Labour says a recent Met police survey revealing almost half of Londoners believe there’s no visible police presence in their area vindicates their opposition to changes in how officers are deployed.
Changes introduced in 2013 reduced the number of officers assigned to local Safer Neighbourhood Teams from one Sergeant, two PCs and three PCSOs to just one dedicated PC and PCSO.
According to the Met’s Confidence Comparator, just 53% of Londoners feel the force has a visible policing presence in their neighbourhood.
The score varies between boroughs and in some areas is as low as 31%.
Last year Met Commissioner Sir Bernard Hogan-Howe said the balance of the teams had “gone the wrong way” and is being reviewed. He suggested that some wards could see officer numbers boosted but told Assembly Members that any additional officers would have to come from existing borough allocations.
Mayor Boris Johnson has previously conceded that some aspects of the new local policing model needed to “be improved”.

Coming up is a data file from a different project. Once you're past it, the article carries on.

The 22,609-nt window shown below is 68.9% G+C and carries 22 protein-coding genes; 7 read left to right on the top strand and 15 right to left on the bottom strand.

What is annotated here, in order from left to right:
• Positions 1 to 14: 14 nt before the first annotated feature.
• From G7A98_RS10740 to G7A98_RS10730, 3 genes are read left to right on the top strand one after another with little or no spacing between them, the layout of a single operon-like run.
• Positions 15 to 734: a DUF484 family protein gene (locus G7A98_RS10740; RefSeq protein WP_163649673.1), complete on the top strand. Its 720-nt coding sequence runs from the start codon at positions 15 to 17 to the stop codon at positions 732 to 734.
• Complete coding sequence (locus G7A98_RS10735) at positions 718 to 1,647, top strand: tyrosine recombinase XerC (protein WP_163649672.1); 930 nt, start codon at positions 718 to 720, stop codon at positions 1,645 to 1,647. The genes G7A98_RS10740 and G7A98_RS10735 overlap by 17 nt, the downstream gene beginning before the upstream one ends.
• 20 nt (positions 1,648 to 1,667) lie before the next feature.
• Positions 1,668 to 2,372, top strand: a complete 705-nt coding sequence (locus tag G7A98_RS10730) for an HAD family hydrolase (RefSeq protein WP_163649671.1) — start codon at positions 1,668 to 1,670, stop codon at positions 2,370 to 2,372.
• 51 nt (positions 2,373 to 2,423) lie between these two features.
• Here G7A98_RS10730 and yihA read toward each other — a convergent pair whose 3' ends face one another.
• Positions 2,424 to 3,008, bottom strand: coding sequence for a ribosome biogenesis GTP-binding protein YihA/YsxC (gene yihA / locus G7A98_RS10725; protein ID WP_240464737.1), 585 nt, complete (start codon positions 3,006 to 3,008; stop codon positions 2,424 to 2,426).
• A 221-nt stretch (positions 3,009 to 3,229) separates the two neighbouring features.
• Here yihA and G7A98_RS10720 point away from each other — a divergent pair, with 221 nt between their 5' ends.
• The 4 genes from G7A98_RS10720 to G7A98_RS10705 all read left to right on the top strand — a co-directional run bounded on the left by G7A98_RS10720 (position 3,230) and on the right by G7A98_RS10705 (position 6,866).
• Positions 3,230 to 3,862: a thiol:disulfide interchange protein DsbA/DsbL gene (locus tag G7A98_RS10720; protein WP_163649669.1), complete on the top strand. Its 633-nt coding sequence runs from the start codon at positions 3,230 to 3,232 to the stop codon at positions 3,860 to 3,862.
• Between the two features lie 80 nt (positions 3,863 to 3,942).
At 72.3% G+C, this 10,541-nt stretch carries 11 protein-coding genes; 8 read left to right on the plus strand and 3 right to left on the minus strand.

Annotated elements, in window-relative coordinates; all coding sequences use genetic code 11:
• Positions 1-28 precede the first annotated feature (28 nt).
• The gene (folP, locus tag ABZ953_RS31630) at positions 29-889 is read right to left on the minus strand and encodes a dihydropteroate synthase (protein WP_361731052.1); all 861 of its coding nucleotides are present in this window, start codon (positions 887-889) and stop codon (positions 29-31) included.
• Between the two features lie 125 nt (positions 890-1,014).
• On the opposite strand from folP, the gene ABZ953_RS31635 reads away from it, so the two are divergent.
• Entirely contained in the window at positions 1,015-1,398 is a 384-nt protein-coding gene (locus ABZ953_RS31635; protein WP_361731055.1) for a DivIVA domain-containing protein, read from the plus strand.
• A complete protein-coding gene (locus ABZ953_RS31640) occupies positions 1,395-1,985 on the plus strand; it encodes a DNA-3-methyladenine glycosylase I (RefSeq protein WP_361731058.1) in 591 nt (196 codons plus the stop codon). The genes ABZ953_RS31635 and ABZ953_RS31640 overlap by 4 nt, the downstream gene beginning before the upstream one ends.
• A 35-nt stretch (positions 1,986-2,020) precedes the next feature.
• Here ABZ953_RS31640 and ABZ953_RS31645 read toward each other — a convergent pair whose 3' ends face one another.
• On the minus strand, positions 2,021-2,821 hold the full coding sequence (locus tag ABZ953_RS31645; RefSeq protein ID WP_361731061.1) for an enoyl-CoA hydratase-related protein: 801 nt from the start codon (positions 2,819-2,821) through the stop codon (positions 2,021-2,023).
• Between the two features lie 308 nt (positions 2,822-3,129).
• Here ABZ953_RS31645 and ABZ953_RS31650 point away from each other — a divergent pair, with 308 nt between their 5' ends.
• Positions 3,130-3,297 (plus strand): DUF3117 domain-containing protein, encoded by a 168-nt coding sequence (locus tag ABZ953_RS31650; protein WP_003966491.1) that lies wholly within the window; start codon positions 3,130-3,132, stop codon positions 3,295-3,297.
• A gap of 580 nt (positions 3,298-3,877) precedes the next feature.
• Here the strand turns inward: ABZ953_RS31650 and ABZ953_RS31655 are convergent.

Joanne McCartney AM, Labour’s London Assembly Crime Spokesperson, says the survey’s results suggest the Mayor will miss his goal of boosting confidence in the police by 20% by the end of his term.
She commented: “With 4,333 fewer uniformed officers on our streets since the Government came to power it’s no surprise that many Londoners do not feel they have a visible police presence in their area.
“It’s now very likely that the Mayor will miss his target to increase public confidence by 20% and it’s not hard to see why.
“The cuts to police numbers and the Mayor’s decision to dismantle neighbourhood policing teams have clearly been noticed by the public and show that we need to see more officers back on the beat in local neighbourhoods.”